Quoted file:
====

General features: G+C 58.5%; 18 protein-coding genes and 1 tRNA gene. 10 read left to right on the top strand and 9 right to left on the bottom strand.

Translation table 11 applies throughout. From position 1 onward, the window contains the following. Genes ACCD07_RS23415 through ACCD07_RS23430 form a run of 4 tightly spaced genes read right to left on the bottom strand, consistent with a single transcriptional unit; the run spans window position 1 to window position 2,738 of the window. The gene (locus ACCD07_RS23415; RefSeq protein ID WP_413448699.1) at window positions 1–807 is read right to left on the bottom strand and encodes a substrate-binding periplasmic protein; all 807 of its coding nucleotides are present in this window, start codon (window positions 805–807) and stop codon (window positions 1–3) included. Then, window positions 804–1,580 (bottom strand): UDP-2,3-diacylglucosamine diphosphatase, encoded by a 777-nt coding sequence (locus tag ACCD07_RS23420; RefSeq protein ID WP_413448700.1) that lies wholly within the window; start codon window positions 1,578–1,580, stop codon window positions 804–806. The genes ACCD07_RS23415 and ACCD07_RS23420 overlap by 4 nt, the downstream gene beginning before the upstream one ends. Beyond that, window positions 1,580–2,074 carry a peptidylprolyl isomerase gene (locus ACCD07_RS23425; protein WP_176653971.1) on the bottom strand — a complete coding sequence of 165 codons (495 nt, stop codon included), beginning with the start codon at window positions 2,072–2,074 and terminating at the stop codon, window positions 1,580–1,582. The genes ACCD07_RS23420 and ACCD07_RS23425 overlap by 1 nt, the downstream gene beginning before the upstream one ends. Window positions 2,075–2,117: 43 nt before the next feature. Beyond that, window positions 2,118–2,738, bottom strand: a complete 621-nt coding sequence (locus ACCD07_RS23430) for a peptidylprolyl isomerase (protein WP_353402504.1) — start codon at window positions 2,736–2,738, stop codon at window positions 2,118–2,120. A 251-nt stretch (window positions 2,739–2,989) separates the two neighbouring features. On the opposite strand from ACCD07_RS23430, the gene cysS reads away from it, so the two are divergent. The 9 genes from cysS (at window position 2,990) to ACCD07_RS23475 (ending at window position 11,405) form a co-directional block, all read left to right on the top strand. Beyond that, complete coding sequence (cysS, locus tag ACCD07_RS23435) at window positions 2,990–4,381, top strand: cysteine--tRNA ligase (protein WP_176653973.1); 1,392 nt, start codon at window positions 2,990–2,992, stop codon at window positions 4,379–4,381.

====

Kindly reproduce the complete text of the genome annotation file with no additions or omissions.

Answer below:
General features: G+C 58.5%; 18 protein-coding genes and 1 tRNA gene. 10 read left to right on the top strand and 9 right to left on the bottom strand.

Translation table 11 applies throughout. From position 1 onward, the window contains the following. Genes ACCD07_RS23415 through ACCD07_RS23430 form a run of 4 tightly spaced genes read right to left on the bottom strand, consistent with a single transcriptional unit; the run spans window position 1 to window position 2,738 of the window. The gene (locus ACCD07_RS23415; RefSeq protein ID WP_413448699.1) at window positions 1–807 is read right to left on the bottom strand and encodes a substrate-binding periplasmic protein; all 807 of its coding nucleotides are present in this window, start codon (window positions 805–807) and stop codon (window positions 1–3) included. Then, window positions 804–1,580 (bottom strand): UDP-2,3-diacylglucosamine diphosphatase, encoded by a 777-nt coding sequence (locus tag ACCD07_RS23420; RefSeq protein ID WP_413448700.1) that lies wholly within the window; start codon window positions 1,578–1,580, stop codon window positions 804–806. The genes ACCD07_RS23415 and ACCD07_RS23420 overlap by 4 nt, the downstream gene beginning before the upstream one ends. Beyond that, window positions 1,580–2,074 carry a peptidylprolyl isomerase gene (locus ACCD07_RS23425; protein WP_176653971.1) on the bottom strand — a complete coding sequence of 165 codons (495 nt, stop codon included), beginning with the start codon at window positions 2,072–2,074 and terminating at the stop codon, window positions 1,580–1,582. The genes ACCD07_RS23420 and ACCD07_RS23425 overlap by 1 nt, the downstream gene beginning before the upstream one ends. Window positions 2,075–2,117: 43 nt before the next feature. Beyond that, window positions 2,118–2,738, bottom strand: a complete 621-nt coding sequence (locus ACCD07_RS23430) for a peptidylprolyl isomerase (protein WP_353402504.1) — start codon at window positions 2,736–2,738, stop codon at window positions 2,118–2,120. A 251-nt stretch (window positions 2,739–2,989) separates the two neighbouring features. On the opposite strand from ACCD07_RS23430, the gene cysS reads away from it, so the two are divergent. The 9 genes from cysS (at window position 2,990) to ACCD07_RS23475 (ending at window position 11,405) form a co-directional block, all read left to right on the top strand. Beyond that, complete coding sequence (cysS, locus tag ACCD07_RS23435) at window positions 2,990–4,381, top strand: cysteine--tRNA ligase (protein WP_176653973.1); 1,392 nt, start codon at window positions 2,990–2,992, stop codon at window positions 4,379–4,381.